Regulating big consumer issues such as the availability of Internet apps on mobile devices and metered broadband are outside the Federal Communication Commission’s authority, said Kevin Martin, the former FCC chairman, speaking today in Seattle at the Mobile Broadband Breakfast. Martin, who is now with Patton Boggs LLP, responded to a question about how as networks open up, the activities to keep them closed are being pushed to hardware, by saying, “The further it is pushed out the more difficult it is for the Commission to address it. The FCC’s core regulatory authority is on wireless and carriers, so its direct authority is less and less the further out you go.”
The issue of just how far the FCC’s authority reaches was raised last summer, when the agency opened up a probe into the blocking of Google (s goog) Voice on the iPhone. It turns out that Apple (s aapl) had blocked the application, not AT&T (s T), prompting questions as to what the FCC could really do to force Apple to allow Google Voice on the device. Apple has yet to relent.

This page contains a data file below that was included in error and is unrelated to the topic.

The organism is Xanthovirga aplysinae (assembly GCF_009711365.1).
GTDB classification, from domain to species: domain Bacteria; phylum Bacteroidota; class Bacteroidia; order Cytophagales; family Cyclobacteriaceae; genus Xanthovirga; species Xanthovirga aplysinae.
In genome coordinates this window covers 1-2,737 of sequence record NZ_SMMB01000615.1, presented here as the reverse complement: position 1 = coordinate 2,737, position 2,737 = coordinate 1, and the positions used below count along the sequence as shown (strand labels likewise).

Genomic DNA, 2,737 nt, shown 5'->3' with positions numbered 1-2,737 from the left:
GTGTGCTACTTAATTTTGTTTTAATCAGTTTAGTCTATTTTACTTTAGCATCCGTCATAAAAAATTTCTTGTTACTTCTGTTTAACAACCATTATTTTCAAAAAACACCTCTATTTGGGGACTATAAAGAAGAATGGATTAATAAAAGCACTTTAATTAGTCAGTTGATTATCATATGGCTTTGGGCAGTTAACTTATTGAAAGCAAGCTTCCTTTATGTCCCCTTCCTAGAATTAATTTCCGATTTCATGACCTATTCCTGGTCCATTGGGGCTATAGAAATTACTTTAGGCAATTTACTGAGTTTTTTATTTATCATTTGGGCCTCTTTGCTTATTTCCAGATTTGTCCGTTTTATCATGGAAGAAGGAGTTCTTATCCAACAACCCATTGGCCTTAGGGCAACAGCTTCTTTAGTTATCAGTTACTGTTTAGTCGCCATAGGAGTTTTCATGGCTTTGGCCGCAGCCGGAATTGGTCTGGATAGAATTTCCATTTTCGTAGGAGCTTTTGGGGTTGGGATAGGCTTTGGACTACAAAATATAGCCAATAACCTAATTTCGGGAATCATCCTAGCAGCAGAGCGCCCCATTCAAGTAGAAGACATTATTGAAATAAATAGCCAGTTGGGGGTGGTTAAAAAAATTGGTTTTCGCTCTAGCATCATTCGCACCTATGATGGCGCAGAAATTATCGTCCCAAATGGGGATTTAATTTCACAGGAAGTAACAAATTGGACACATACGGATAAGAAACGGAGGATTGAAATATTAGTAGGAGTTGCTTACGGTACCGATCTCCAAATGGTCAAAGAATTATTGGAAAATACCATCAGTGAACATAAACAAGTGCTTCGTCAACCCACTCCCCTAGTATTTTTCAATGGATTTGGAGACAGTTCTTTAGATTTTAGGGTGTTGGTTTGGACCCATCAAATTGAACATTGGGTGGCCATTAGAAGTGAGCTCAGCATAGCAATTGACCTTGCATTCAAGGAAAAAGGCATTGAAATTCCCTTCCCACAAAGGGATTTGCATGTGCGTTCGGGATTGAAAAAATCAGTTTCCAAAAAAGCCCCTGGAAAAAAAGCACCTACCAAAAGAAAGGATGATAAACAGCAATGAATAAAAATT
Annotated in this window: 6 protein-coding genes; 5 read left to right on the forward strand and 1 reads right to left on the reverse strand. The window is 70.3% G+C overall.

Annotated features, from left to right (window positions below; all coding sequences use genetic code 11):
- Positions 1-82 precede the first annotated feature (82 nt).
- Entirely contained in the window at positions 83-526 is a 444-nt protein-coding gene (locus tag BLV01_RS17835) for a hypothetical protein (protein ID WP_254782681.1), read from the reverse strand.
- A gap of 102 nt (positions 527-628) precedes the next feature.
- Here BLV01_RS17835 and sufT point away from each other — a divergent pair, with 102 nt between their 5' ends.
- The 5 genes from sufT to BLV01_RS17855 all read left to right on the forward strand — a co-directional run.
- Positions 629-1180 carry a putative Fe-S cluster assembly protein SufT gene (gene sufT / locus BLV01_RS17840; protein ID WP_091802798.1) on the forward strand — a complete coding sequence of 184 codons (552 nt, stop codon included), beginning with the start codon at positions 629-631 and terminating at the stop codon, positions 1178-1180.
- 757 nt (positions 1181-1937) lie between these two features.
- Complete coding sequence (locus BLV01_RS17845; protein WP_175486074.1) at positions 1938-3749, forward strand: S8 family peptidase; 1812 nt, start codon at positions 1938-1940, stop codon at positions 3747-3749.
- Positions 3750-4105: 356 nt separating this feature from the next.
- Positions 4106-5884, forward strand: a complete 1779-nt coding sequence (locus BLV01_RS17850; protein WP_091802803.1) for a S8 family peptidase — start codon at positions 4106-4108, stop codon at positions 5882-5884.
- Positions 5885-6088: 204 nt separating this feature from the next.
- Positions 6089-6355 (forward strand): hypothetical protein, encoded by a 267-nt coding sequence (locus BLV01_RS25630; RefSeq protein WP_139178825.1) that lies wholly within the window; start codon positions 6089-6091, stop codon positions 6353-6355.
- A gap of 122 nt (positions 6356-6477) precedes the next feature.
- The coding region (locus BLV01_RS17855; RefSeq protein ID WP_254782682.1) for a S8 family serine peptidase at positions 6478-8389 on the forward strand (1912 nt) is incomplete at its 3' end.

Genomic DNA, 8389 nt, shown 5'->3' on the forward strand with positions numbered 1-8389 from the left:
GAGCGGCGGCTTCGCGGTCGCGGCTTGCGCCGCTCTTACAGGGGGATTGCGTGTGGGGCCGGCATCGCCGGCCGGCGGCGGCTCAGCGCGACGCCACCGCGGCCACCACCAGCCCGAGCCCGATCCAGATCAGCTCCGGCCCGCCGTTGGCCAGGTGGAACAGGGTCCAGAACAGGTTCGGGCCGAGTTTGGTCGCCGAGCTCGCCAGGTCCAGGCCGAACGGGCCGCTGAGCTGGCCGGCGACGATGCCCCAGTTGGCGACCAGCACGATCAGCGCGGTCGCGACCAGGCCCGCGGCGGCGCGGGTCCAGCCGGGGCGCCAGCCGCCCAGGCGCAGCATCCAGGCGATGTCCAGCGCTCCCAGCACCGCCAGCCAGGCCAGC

Additionally, the FCC doesn’t appear to have authority to stop the recent efforts of carriers and ISPs to introduce metered wired broadband, according to Martin. The Commission can, of course, step in when ISPs discriminate by tying services to required service bundles, but he doesn’t think metering violates any rules.
Martin also praised the potential for more spectrum for mobile broadband, but suggested that more spectrum alone isn’t the key. He said getting traffic off the wireless network faster will help, as will bigger and better fiber connections. Additionally, he said the FCC’s stated goal of providing 500MHz of spectrum to carriers, and its plan to offer broadcasters compensation for relinquishing some of their spectrum, will require changes in the law that only Congress can implement.
Martin steered clear of making judgments on the current FCC, but by delineating the limits of the Commission’s authority, I left feeling doubtful that the agency has the authority to implement some of the policy goals it’s recommending in the National Broadband Plan. I also wish that instead of focusing on things it can’t control, the FCC comes up with a solid plan to address competition in wired and wireline, so that a competitive market can do what the FCC cannot.